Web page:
Coverage of Chinese activities in the Pacific has also led to changes in the way the press reports on Australian aid to the region. The aid budget, which this year suffered its fifth cut in a row under the Coalition, nevertheless saw a small increase in funding for the Pacific. Most major news outlets ran stories linking this increase to geopolitical competition with China. The Australian, which has provided longstanding criticism of Australia’s “wasteful” foreign aid, suddenly featured articles that were critical of the cuts on the grounds that declining aid has opened the door to Chinese aid funding in the region.
For someone who believes that aid, for all its faults, can be of real benefit to poor people, this shift in the stance of the conservative press has been somewhat welcome. It has no doubt broadened opposition to cutting the foreign aid budget any further, even if it is hard to argue the case for more aid in a region that already receives very high levels of development assistance (though supplementing grant-based Australian aid with a development finance facility, as argued by Bob McMullan, is an idea with merit).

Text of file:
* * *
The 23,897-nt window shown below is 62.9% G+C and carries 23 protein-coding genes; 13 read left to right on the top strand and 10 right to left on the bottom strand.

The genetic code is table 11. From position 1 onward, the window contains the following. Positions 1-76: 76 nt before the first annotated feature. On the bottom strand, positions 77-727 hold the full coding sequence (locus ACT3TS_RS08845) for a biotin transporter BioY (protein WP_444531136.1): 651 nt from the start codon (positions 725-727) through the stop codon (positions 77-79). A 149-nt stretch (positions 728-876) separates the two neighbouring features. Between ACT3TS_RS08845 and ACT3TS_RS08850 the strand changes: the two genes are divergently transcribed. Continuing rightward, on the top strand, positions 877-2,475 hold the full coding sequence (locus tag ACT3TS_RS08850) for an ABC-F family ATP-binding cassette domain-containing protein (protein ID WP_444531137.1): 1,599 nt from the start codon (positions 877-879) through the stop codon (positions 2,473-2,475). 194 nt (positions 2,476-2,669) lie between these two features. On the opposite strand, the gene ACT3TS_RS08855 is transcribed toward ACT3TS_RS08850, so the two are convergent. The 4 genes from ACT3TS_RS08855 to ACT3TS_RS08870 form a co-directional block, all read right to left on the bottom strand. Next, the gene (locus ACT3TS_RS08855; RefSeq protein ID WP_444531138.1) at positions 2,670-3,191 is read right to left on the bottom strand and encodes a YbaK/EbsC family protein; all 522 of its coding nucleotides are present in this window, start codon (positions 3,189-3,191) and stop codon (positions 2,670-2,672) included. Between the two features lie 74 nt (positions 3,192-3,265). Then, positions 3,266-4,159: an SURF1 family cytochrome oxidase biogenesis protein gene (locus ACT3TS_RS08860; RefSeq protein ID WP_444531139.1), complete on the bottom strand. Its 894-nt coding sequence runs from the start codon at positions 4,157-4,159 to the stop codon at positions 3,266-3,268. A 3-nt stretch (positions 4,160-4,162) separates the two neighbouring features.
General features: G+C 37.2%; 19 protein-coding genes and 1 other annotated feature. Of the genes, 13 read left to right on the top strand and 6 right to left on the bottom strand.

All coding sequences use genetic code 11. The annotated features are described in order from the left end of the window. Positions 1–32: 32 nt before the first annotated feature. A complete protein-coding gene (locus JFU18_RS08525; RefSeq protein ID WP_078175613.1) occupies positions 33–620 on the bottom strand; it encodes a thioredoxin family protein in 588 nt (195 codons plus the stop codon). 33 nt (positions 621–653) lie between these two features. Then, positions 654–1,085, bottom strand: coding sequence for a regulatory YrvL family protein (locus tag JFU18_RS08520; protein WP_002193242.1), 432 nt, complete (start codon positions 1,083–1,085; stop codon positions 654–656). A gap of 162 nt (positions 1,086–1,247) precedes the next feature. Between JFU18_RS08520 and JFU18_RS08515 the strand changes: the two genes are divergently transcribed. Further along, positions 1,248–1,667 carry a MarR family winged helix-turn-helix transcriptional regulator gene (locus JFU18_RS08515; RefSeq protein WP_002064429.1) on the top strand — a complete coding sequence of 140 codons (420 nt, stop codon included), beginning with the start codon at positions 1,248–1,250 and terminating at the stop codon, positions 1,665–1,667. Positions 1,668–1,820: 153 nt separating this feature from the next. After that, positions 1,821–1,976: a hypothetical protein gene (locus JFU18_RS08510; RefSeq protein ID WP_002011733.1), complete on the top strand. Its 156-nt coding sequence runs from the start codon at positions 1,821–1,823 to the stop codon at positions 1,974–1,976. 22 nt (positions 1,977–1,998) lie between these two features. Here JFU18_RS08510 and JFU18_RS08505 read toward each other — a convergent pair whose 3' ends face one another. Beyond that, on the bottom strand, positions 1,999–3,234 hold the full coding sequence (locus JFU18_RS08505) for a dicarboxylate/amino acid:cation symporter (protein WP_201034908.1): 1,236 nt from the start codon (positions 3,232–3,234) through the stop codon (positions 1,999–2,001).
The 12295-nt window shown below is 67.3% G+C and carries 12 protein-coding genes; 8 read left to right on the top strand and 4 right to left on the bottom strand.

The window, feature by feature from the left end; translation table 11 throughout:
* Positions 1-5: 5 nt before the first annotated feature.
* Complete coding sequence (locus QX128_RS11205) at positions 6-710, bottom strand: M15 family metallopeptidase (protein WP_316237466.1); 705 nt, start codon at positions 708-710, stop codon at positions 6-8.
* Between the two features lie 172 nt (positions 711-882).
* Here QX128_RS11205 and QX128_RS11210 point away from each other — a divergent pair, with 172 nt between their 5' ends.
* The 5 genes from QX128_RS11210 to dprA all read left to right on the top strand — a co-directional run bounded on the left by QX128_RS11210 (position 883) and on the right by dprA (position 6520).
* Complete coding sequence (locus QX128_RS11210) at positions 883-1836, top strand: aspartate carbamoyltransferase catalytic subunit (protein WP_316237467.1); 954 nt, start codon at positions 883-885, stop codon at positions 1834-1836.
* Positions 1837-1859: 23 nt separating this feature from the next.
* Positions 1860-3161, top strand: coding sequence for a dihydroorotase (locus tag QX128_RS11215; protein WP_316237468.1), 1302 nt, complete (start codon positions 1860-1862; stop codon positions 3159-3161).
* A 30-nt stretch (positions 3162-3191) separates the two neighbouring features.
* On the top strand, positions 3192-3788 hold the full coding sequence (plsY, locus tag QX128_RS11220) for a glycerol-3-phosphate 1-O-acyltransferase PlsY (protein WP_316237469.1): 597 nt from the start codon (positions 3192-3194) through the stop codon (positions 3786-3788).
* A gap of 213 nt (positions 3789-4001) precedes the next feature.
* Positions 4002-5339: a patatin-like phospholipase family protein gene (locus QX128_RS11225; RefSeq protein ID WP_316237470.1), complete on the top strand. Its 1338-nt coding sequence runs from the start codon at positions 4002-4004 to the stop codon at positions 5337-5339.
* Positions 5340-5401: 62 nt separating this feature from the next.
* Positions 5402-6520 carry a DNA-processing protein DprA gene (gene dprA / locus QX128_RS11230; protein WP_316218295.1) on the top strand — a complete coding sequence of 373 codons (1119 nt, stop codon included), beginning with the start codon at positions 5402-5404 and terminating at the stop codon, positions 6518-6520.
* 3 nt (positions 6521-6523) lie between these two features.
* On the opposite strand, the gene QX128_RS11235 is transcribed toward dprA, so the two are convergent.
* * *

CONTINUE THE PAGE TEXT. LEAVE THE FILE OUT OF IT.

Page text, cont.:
At the same time, this focus on Chinese aid to the region has been damaging to how Australia is seen by the Pacific. References to ‘our patch’, the focus on Australia’s security to the exclusion of all else, the condescending coverage of Pacific Island governments and leaders — all of these confirm the worst of how Australia and Australians are viewed by the Pacific. All serve to undermine our relationships with the region.